By: Key Kain on August 11th, 2020
What are the Security Risks Associated with the use of Unmanaged Print Devices?
Are thousands of work-from-home employees from across the United States tempted to introduce unmanaged technology (and the associated cyber threats) through a personal printer to their workplace network? I had never thought of this. Until one day…
It hit me like a ton of bricks. I’d been working from home for a few weeks because of the COVID-19 pandemic and I had not printed anything. I found myself wanting to – whether it be my daily calendar to take notes, an important report that needed detailed attention, or a recent business article that piqued my interest. I had made some minor IT-related requests to our company’s COVID-19 Response Team after having been deployed in late March to work remote. I spoke to a member of the team, Jay Allpress, VP of Information Security for GreatAmerica. That conversation opened my eyes to some of the risks I could introduce to the company network worth noting.
Jay used a great medieval analogy of the Castle and the Keep. The Castle being the company headquarters and the Keep being my home office. He pointed out that any technology introduced in the Keep bore a direct line to the network located in the Castle through my laptop computer and the VPN access that I have to our network. That’s when the lightbulb went off for me: Print equipment is often overlooked as a security risk inside a home network. Laptops, Thin Clients, Software and Phones are all part of the common package that manufacturers and technology resellers provide to a business in a work from home scenario. The printer, however, is often overlooked, leaving hundreds of thousands of other remote workers across the United States who are undoubtedly tempted, just as I was, to introduce unmanaged technology through a printer to their network. And just like that, a seemingly minor act could lead to a security infraction that could have major financial and reputational repercussions for any business. Here is what I learned.
The Problem with Unmanaged Print Devices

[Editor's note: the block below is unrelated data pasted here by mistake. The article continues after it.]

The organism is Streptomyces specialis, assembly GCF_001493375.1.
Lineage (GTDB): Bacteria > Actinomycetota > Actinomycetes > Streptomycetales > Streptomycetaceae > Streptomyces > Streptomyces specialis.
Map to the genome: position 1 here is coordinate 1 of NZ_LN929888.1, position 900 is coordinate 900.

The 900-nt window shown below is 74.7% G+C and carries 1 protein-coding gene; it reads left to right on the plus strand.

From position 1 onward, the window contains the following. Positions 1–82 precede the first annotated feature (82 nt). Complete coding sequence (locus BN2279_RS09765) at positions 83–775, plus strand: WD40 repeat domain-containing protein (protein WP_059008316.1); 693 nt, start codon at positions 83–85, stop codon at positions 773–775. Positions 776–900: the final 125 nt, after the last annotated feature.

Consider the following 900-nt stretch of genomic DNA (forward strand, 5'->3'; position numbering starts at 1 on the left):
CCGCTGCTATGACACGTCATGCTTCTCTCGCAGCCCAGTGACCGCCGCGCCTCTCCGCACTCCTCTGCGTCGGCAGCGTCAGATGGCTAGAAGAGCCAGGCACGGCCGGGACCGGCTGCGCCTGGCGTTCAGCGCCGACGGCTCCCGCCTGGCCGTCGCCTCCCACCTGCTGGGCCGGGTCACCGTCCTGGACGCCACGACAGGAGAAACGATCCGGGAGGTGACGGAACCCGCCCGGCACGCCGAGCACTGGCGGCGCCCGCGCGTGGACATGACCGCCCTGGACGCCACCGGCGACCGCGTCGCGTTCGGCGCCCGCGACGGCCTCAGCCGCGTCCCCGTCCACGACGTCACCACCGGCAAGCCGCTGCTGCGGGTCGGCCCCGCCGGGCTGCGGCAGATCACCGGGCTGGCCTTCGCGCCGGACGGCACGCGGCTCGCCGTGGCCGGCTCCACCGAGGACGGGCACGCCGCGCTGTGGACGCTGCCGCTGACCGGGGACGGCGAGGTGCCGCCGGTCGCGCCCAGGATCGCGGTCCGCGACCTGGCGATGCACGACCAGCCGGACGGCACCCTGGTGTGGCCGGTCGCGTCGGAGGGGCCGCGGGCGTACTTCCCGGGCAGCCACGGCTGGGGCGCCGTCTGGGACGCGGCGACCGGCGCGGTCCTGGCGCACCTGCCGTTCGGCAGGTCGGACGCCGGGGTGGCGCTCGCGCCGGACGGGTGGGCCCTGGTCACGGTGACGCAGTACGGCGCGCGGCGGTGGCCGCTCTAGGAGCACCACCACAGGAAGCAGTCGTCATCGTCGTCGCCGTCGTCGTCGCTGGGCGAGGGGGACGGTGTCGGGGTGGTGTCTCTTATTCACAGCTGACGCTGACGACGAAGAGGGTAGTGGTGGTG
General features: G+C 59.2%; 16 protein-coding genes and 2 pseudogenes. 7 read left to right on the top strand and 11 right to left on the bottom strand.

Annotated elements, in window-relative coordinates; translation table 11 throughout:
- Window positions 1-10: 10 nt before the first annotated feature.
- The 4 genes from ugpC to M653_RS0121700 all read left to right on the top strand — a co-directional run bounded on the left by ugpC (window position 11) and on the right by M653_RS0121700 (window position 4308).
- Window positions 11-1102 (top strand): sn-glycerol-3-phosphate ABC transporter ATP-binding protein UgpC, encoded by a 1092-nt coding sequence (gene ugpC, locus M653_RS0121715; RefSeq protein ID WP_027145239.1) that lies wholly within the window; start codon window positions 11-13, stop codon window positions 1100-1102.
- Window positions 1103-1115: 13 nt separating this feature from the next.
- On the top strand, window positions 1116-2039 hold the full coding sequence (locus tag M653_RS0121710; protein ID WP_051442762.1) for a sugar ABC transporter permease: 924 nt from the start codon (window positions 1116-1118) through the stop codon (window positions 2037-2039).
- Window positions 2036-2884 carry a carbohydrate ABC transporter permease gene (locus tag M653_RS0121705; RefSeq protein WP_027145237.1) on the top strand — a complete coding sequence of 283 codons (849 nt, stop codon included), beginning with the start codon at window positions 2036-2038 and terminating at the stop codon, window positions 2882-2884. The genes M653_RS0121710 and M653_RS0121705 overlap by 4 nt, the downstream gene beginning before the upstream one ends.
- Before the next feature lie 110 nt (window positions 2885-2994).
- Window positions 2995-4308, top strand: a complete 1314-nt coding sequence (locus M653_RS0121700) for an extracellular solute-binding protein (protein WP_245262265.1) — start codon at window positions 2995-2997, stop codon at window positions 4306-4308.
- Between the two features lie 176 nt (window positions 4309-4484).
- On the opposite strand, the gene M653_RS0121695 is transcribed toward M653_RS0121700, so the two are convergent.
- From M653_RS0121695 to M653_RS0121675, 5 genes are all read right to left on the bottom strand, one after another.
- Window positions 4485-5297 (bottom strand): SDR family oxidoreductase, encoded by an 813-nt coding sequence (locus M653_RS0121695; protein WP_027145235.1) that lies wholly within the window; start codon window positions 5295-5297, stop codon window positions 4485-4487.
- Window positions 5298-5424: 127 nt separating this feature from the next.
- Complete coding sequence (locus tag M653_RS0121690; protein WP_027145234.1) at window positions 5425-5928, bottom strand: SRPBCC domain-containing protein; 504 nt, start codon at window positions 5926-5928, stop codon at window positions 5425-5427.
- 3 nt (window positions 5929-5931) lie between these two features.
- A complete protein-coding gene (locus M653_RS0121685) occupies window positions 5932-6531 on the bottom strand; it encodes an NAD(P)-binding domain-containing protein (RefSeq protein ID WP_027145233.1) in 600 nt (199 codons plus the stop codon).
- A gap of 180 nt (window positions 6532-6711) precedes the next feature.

It was not long ago that many printers didn’t provide the type of security necessary to protect the device, and in turn, the network, from being easily corrupted. These days, most printers do come standard with remote firmware, advanced security, and a hard drive that can be wiped clean of existing data. More advanced devices can provide enhanced features like Encrypt Data at Rest and sending threat notifications to SIEM (Security Information and Event Management) tools. But while having newer technology does help mitigate risk, the real issue remains unmanaged devices, as no matter how modern a device may be, most individuals do not maintain proper firmware updates like a professional employer would, creating increased weak points for cyber threats to enter the employer’s network.
The only way to know for sure which equipment your employees are using is to provide it to them. This gives you more control and provides peace of mind for the security of the organization, as well as more control over ongoing costs to print.
When employees plug in a print device of their own, they have no way of knowing what is contained on the hard drive or whether a virus or malware has been introduced. This creates concern for the safety and security of the company’s network. It can also pose a risk for home printers to print confidential information which can be stored in the memory of an unmanaged device. This information can be accessible if it falls into the wrong hands when disposed.